Puff pastry is made by folding flattened sheets of cold butter between layers of dough; over and over and over again. The process yields a flaky, tender pastry that is a staple of desserts like mille‑feuille or Napoleons, tarts and tartlets, turnovers, galettes, and strudel. Normally when you’re making “puff,” the dough layer is on the outside, enclosing the cold butter layer. But in this episode of Sugar Coated, Daniel Skurnick — the pastry chef at New York’s Le Coucou — is making inverse puff pastry, and by hand.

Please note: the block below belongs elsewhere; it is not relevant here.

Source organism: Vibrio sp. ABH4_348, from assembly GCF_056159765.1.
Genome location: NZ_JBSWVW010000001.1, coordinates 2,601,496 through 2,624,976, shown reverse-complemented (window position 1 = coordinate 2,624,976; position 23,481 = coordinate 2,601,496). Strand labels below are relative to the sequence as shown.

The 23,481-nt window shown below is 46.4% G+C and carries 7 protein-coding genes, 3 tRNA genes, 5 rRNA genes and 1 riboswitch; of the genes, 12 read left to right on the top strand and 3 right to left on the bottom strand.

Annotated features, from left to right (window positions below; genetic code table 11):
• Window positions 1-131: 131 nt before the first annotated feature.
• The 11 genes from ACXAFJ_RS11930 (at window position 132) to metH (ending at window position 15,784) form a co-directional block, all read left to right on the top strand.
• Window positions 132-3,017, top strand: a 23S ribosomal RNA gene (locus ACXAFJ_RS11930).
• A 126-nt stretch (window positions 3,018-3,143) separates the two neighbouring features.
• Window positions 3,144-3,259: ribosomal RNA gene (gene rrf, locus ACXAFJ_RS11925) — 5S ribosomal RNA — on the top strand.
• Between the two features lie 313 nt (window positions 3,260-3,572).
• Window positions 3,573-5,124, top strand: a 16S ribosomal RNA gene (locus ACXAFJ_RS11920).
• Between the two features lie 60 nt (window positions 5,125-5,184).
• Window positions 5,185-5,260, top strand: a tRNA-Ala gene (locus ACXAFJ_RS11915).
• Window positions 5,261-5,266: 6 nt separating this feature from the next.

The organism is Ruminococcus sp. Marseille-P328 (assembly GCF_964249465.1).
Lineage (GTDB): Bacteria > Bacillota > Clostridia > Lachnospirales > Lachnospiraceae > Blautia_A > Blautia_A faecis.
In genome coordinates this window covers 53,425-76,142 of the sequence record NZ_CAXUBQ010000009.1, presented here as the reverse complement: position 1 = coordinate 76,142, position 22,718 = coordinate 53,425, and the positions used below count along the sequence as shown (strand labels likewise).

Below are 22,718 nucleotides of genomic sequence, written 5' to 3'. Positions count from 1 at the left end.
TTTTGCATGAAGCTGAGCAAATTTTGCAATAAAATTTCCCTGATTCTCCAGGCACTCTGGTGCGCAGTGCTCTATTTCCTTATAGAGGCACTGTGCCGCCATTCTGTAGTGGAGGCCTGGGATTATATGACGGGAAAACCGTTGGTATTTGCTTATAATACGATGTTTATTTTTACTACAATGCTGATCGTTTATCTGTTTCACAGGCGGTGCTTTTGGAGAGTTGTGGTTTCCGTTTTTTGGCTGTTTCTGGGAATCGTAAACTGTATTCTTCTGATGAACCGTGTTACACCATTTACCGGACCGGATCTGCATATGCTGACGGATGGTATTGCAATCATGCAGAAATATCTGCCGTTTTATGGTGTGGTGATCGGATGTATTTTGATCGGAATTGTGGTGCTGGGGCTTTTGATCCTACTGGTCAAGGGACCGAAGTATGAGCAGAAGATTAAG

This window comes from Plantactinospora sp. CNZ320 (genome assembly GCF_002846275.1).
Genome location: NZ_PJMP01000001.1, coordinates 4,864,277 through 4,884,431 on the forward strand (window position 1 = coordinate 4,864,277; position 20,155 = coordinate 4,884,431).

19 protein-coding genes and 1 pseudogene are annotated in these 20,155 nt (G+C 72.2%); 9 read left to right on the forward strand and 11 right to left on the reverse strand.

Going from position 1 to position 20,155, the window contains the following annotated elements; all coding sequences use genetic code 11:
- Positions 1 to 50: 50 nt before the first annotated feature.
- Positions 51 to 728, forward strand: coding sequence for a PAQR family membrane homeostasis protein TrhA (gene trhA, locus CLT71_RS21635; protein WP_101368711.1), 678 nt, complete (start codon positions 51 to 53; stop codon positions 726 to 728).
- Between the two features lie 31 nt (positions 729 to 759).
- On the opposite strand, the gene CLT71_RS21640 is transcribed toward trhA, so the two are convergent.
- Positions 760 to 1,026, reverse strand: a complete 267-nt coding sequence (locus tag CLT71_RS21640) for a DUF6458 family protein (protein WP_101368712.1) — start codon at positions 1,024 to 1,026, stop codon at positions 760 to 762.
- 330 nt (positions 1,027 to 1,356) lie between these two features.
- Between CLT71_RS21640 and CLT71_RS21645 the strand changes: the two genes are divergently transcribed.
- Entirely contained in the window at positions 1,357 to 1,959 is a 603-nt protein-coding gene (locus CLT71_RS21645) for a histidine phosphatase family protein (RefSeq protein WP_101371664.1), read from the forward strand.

“I’ve always heard inverse puff pastry is almost better,” says host Rebecca DeAngelis. “I find it’s true because it gets crispier out the outside because the entire thing is basically smeared with butter,” says Skurnick. The two chefs also agree a good puff pastry really should just make a mess.
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